By Caren S. Neile
What do grunge rocker Courtney Love, the late South African President Nelson Mandela, and explorer Marco Polo have in common? You may be surprised to learn that they are among the millions of people around the world and throughout history who have kept journals.
According to the University of Rochester Medical Center in New York, journaling is simply writing down your thoughts and feelings to understand them more clearly. While a diary is intended to look back on where you’ve been, a journal helps you analyze the past with a purpose: to look forward to where you’re going.
If it seems unusual that a medical center promotes journaling, consider this: Journaling has been proven to help people improve physical health—immune system, sleep, and even wound care—in large part because it affects mental and emotional health. Those benefits may include enhanced mindfulness, better memory, more self-confidence, higher emotional intelligence, and, of course, stronger communication skills.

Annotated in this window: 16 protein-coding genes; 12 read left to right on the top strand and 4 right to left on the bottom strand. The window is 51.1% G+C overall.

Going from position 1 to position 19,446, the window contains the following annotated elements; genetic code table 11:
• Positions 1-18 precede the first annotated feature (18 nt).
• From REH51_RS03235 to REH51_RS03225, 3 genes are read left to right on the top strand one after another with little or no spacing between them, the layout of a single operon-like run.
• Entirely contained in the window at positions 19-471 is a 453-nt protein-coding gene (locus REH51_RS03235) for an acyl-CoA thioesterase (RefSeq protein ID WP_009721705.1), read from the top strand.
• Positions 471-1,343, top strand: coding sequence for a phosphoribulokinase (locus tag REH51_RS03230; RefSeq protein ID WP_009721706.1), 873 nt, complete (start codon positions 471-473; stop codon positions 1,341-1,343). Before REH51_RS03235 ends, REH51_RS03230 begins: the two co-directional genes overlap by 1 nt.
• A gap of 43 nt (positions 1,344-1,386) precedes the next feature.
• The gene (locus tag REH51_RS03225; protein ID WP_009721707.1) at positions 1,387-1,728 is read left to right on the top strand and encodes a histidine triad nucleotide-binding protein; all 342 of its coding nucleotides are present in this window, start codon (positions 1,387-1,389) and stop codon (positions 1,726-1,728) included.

The mental and emotional benefits in particular make journaling a highly effective contribution to the savvy communicator’s or leader’s toolbox. In fact, “Understanding Emotional Intelligence (EI),” a Level 3 project in the Motivational Strategies path of Pathways, requires that you keep a journal about your emotions and how they impact you and others, and then speak to your club about what you’ve written. EI is the ability to understand and manage your feelings and to self-motivate, as well as to understand the feelings of others and respond appropriately.